Boeing [NYSE: BA] selected Smiths Aerospace of the United Kingdom to provide the 7E7 Dreamliner's common core system, an integrated avionics platform that's key to the commercial airplane's open-systems architecture.
The common core system replaces the traditional dedicated signal wiring with remote data concentrators. The concentrators link sensors and effectors of each system to a shared modular computing resource through an advanced communications network, reducing the airplane's weight by thousands of pounds.
"By reducing wiring and consolidating computing resources, the common core system helps the 7E7 achieve a 20 percent reduction in fuel use," said Boeing 7E7 Senior Vice President Mike Bair. "This leads to the 7E7 being a better airplane for the environment and a less expensive airplane to operate."
Boeing and Smiths will finalize terms of their agreement during the next few weeks.
The Boeing 7E7 Dreamliner is a family of mid-sized airplanes that will provide exceptional fuel efficiencies for airlines and superior comfort for passengers. The airplane is expected to enter into service in 2008.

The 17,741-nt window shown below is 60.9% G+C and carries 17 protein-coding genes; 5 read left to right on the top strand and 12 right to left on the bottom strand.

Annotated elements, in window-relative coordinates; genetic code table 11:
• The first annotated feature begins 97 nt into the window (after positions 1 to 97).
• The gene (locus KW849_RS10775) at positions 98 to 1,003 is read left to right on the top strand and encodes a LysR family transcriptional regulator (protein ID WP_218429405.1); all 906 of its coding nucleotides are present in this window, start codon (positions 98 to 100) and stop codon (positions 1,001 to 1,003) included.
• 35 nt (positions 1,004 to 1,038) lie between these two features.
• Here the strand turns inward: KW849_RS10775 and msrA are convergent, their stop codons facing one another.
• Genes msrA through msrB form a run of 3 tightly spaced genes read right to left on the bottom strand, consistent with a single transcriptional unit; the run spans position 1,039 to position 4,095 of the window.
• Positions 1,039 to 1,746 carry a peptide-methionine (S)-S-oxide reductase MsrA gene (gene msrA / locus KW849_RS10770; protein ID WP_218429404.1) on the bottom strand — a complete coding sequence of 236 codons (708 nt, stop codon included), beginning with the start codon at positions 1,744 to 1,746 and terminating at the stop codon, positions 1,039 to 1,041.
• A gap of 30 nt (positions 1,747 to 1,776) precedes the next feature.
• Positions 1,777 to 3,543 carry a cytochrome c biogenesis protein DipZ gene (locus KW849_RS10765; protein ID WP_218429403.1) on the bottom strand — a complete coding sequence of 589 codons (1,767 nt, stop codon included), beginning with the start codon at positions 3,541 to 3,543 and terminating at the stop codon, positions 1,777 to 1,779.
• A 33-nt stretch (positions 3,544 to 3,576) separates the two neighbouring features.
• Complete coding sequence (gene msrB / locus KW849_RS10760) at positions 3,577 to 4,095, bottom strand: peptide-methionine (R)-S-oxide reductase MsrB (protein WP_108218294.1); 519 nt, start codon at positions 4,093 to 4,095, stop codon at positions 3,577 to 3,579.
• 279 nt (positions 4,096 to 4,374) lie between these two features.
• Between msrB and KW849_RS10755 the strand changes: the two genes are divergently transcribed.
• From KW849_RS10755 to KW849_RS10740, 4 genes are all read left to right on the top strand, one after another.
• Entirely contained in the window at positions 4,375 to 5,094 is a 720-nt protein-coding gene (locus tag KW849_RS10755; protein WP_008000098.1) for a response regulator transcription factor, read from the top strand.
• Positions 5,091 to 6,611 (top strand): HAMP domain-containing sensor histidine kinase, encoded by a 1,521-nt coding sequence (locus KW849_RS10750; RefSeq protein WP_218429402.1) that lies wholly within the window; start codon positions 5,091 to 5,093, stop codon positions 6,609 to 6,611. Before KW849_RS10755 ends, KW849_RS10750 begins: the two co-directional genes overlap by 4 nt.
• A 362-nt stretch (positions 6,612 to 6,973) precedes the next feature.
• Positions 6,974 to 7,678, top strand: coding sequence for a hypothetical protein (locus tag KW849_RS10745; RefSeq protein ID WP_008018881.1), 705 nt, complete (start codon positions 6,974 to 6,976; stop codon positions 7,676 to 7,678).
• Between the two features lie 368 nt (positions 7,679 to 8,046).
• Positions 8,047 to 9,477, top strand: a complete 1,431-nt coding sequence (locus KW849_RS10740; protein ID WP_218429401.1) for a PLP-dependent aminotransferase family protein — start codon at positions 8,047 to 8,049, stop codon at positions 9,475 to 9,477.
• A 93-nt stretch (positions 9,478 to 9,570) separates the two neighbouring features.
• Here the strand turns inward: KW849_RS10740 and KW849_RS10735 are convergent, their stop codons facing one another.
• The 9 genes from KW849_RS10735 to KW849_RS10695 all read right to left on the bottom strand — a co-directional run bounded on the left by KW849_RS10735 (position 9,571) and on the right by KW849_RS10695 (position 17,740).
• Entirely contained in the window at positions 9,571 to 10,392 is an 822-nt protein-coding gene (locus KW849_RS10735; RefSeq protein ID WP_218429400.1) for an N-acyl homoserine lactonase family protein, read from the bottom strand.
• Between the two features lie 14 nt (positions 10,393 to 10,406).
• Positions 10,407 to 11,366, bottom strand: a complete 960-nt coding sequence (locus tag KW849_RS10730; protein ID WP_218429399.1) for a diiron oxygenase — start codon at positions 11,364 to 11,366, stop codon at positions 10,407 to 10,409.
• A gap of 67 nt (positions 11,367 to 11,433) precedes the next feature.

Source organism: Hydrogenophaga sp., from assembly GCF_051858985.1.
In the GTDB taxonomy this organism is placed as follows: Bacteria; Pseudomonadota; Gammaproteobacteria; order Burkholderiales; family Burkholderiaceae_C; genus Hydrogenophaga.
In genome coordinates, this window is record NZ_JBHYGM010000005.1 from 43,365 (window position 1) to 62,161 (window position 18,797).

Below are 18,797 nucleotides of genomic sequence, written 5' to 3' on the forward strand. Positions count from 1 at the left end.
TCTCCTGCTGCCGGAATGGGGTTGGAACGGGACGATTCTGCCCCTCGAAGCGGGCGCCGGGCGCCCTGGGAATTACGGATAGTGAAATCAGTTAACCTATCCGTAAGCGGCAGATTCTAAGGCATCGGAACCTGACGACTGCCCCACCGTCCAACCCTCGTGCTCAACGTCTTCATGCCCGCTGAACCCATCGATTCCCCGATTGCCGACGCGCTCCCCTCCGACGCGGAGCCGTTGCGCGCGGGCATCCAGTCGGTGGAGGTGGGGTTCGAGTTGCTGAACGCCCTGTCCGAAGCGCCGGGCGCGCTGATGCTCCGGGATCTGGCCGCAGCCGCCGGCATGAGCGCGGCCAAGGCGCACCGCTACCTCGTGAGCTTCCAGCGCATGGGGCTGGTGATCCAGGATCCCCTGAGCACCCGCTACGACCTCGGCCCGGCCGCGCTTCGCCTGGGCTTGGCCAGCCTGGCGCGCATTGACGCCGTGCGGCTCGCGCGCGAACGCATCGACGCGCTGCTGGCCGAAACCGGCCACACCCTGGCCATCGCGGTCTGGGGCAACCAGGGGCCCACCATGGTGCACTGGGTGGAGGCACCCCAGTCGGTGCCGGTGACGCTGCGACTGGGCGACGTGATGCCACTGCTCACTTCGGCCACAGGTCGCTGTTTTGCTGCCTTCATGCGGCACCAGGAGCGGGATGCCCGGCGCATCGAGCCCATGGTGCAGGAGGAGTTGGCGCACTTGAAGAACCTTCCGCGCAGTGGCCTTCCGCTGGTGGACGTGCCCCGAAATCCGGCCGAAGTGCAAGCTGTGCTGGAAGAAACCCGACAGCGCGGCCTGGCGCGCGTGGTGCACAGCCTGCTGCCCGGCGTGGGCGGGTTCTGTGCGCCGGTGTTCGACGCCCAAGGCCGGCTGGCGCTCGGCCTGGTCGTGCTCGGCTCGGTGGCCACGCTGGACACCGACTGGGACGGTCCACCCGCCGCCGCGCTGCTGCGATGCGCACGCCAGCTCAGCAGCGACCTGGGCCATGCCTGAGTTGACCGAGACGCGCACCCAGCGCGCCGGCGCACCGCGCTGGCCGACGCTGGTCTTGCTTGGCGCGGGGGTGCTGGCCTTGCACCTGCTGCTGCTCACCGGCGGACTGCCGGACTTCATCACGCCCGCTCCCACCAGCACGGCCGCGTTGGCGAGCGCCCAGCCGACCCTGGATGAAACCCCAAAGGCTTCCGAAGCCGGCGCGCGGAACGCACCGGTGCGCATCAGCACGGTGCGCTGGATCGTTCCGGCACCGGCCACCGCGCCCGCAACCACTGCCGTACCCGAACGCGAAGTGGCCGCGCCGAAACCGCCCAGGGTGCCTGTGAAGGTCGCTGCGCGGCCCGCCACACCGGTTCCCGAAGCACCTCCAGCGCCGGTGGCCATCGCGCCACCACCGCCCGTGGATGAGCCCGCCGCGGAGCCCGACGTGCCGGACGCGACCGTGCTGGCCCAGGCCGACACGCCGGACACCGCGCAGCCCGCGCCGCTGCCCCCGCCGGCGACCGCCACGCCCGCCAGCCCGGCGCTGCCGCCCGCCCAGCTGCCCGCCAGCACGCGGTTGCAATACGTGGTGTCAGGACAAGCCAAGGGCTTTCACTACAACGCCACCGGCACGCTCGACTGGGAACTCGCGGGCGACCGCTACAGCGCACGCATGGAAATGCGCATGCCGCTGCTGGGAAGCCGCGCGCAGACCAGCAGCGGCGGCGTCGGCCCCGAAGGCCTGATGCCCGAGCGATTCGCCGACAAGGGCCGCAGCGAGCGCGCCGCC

"Selection for this pivotal system confirms Smiths as a premier integrator and developer of airborne computing systems, and positions our team to deliver state of the art avionics well into the future," said Dr. John Ferrie, group managing director for Smiths Aerospace.
"The 7E7 heralds a major opportunity for the UK," said Sir Michael Jenkins, president of Boeing UK. "Today's announcement signifies the importance of the long-standing relationship Boeing has with Smiths."
Smiths currently provides flight management systems, landing gear actuation and hydraulic systems, flight controls, electronics, fuel management systems, primary and secondary power distribution, avionics systems and airframe structural components for Boeing commercial and military aircraft.